SGA: Poll skewed
Senators debate concealed carry on campus
Marcus Clem | copy editor
The Student Government Association on Wednesday night passed a resolution against conceal-and-carry despite its own online poll showing that 53 percent of polled students supported it.
The reason behind the discrepancy between senators’ vote and the poll prompted as heated of a debate as the issue of conceal-and-carry itself.
Senators debated the issue and the broader topic of campus safety for about an hour and a-half.
“I have never felt unsafe here,” said Christian Cruz, SGA legislative affairs director. “Pitt State is not an unsafe campus.”
Cruz listed several low violent crime rates for the campus from recent years.
“One argument that you will hear from the concealed carry people is that it will drop crime rates. I do not think they could drop here,” he said.
Sen. Ed Stremel led Gorillas for Concealed Carry to present the opposing viewpoint.
“Crime might be low here, but things happen,” Stremel said. “At Virginia Tech, they all felt safe until the shootings happened. We don’t carry because we are looking for trouble, or want to be heroes.”
The resolution declares SGA’s “strong opposition” to any proposal, such as one currently under consideration at the Kansas State Assembly, to amend the Kansas Family and Personal Protection Act (the state’s founding conceal-and-carry law) and legalize conceal-and-carry at Kansas’ public universities.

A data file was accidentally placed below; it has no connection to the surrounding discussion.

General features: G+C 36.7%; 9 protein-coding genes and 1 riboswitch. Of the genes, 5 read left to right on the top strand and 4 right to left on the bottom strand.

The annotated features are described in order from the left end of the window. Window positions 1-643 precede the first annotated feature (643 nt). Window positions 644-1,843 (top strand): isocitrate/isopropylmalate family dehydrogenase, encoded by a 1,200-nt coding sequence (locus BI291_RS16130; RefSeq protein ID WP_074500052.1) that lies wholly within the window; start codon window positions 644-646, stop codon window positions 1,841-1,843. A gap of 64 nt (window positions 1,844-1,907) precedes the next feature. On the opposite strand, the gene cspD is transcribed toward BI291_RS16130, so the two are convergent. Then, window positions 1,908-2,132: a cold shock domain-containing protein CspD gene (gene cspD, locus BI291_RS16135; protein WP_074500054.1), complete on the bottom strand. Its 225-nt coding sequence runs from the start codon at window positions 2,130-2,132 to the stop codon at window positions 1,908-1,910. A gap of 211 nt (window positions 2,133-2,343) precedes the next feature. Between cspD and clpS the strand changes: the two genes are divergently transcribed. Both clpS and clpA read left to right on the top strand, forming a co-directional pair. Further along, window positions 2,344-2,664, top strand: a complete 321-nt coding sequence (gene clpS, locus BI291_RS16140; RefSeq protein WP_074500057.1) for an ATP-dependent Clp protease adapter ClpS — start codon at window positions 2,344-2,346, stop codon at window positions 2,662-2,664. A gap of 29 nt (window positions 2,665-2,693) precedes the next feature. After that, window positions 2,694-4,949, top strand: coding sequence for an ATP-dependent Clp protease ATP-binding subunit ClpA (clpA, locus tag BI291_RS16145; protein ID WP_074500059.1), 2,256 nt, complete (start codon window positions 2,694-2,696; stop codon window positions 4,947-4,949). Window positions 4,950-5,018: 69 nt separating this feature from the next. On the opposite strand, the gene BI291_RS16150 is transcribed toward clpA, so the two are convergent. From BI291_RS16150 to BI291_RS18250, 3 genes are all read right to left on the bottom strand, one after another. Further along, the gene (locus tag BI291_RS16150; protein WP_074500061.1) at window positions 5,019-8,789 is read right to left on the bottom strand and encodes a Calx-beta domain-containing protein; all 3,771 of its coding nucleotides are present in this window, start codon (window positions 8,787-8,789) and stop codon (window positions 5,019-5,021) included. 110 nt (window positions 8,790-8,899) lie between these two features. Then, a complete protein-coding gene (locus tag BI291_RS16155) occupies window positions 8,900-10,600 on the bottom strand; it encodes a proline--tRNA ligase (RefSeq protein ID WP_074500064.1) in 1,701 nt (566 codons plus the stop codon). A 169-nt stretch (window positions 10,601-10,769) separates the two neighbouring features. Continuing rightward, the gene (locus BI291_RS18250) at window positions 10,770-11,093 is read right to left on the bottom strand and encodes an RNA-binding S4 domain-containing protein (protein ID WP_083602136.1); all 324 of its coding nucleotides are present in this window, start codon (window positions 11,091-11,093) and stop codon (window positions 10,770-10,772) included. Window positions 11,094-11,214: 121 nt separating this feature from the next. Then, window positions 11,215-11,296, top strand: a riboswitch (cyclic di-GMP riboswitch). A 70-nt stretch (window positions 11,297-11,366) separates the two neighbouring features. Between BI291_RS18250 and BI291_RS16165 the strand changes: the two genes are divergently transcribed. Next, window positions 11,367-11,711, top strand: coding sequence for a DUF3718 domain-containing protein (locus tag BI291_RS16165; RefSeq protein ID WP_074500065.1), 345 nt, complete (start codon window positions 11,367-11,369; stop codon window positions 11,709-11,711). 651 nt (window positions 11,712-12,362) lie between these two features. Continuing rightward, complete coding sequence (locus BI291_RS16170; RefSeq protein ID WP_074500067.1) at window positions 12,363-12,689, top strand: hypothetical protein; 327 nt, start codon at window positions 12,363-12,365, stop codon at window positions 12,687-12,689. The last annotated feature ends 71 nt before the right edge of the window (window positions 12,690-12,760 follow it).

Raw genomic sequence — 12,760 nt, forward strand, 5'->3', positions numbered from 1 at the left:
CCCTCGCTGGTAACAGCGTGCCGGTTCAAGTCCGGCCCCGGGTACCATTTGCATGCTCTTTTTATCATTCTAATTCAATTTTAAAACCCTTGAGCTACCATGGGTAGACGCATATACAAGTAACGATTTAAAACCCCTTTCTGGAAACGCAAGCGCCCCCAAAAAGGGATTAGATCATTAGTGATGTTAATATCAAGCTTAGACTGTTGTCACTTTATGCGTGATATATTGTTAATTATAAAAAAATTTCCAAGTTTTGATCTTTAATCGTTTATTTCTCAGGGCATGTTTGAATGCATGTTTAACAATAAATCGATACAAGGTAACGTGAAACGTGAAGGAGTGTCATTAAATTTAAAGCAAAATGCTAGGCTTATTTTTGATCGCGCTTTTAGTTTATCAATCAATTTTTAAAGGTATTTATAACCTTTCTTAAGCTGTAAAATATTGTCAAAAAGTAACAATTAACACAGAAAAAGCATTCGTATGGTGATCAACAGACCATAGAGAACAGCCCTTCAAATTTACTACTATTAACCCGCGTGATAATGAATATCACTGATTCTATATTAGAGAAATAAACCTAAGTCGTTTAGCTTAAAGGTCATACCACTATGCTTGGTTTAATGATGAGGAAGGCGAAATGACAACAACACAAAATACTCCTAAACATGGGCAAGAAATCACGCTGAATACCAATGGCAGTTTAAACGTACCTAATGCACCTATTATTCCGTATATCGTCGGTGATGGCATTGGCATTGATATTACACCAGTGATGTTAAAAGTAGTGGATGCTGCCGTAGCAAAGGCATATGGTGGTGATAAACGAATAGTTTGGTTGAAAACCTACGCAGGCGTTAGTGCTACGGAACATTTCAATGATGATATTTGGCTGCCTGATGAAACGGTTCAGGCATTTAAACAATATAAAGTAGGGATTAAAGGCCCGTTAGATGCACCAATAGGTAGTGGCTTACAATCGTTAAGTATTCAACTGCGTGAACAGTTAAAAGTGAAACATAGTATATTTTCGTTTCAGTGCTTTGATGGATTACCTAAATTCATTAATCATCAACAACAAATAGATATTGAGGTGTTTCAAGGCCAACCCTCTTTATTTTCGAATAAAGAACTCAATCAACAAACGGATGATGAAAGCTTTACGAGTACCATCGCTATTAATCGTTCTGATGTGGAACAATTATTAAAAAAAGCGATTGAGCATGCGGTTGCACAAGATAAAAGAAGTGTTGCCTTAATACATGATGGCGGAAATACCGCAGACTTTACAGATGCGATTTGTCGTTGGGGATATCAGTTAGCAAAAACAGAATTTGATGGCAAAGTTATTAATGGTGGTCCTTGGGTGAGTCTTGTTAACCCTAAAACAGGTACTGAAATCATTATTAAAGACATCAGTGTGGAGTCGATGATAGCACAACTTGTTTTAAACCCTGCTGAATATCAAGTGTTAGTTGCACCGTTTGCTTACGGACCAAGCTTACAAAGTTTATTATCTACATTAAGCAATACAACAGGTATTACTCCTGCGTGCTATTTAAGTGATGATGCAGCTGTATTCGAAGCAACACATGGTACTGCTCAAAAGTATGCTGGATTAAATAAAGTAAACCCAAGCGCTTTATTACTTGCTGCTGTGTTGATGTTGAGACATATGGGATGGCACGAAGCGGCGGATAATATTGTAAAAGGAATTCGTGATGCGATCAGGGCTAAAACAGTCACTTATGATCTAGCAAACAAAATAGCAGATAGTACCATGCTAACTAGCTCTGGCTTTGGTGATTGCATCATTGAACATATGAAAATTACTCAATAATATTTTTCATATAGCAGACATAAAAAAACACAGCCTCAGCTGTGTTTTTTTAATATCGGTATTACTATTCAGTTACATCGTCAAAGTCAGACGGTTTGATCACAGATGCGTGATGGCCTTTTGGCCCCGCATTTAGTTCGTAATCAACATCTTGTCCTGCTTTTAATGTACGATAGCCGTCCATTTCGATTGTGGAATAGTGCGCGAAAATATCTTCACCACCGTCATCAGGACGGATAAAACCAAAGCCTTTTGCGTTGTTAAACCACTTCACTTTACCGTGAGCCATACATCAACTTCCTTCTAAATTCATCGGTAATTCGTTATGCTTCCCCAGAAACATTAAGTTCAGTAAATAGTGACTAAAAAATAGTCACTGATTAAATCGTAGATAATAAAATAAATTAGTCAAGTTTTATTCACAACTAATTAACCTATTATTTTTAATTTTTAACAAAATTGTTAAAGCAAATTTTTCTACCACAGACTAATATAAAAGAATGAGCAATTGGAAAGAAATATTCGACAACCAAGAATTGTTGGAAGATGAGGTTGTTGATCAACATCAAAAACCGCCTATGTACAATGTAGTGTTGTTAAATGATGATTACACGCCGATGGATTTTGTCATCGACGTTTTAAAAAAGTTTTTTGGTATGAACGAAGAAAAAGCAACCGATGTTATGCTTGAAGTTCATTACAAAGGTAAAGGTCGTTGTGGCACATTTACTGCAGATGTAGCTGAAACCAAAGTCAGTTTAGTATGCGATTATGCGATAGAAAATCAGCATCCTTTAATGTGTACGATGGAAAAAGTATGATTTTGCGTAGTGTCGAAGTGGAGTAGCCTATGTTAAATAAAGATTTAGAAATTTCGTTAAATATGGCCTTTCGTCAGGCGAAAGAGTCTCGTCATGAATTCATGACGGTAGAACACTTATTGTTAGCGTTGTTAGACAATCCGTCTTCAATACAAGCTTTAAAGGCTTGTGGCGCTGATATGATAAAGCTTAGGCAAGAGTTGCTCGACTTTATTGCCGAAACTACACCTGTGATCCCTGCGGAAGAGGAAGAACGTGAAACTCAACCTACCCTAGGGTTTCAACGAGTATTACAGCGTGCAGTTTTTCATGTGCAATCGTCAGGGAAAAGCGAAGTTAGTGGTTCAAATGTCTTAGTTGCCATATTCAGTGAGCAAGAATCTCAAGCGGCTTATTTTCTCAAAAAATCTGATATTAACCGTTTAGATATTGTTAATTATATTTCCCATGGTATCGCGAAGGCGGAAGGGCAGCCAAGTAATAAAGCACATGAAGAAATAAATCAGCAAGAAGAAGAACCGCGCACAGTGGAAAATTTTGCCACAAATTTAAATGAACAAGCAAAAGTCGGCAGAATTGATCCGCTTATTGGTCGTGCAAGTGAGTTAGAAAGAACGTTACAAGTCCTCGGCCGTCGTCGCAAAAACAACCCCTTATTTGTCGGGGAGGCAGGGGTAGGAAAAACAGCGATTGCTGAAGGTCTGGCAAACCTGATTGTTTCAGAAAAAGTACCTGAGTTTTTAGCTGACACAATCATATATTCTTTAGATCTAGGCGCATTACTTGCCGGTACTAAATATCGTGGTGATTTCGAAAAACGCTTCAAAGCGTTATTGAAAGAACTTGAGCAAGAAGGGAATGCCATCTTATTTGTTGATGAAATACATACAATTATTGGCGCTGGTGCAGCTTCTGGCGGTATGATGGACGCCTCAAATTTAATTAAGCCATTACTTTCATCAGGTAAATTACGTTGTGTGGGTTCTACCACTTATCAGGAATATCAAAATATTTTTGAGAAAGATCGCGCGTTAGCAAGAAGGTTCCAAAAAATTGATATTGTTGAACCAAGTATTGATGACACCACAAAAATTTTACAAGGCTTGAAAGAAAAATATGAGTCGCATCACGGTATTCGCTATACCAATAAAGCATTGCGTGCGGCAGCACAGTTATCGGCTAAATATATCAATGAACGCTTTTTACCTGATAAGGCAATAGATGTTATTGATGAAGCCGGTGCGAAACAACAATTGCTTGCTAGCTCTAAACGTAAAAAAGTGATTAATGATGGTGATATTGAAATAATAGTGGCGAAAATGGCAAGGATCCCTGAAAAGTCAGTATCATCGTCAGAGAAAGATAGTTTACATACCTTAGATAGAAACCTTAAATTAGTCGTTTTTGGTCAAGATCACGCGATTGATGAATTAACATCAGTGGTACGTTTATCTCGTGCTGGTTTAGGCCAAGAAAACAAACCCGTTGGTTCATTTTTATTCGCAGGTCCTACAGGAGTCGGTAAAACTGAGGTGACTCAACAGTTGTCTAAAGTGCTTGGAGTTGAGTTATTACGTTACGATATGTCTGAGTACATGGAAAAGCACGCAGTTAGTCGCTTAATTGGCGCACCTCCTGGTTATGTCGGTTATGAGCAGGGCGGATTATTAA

The survey’s turnout of 918 students, or 13 percent of the student body, represents an unusually high response for such a poll. SGA directors say they estimate that between 14 and 15 percent of the student body turned out to vote in last year’s student government election.
Lara Ismert, SGA president, says her opposition to conceal-and-carry is justified despite the survey. She says that members of the Gorillas for Concealed Carry on Campus Club (GCCC) illegitimately interfered in the survey process.
It was improper for members of the concealed-carry club, Ismert says, to promote their message at the same time they were, in their role as senators, encouraging students to respond to the poll. This inadvertently skewed the survey’s results, she says.
“I don’t want to say that the survey should not be considered, as obviously, a lot of people responded to it,” she said. “However, I do have a huge issue with how certain members of SGA went about conducting the survey.”
“This survey was meant to get the average student’s opinion and not have any personal agenda placed with that.”
Tyler Edwards, SGA campus affairs director, challenged the accusations against GCCC. Airing an unusual open disagreement among SGA directors, Edwards praised the club’s efforts to encourage student turnout. Edwards himself remained neutral on the issue on concealed carry.
“I don’t think it is fair for some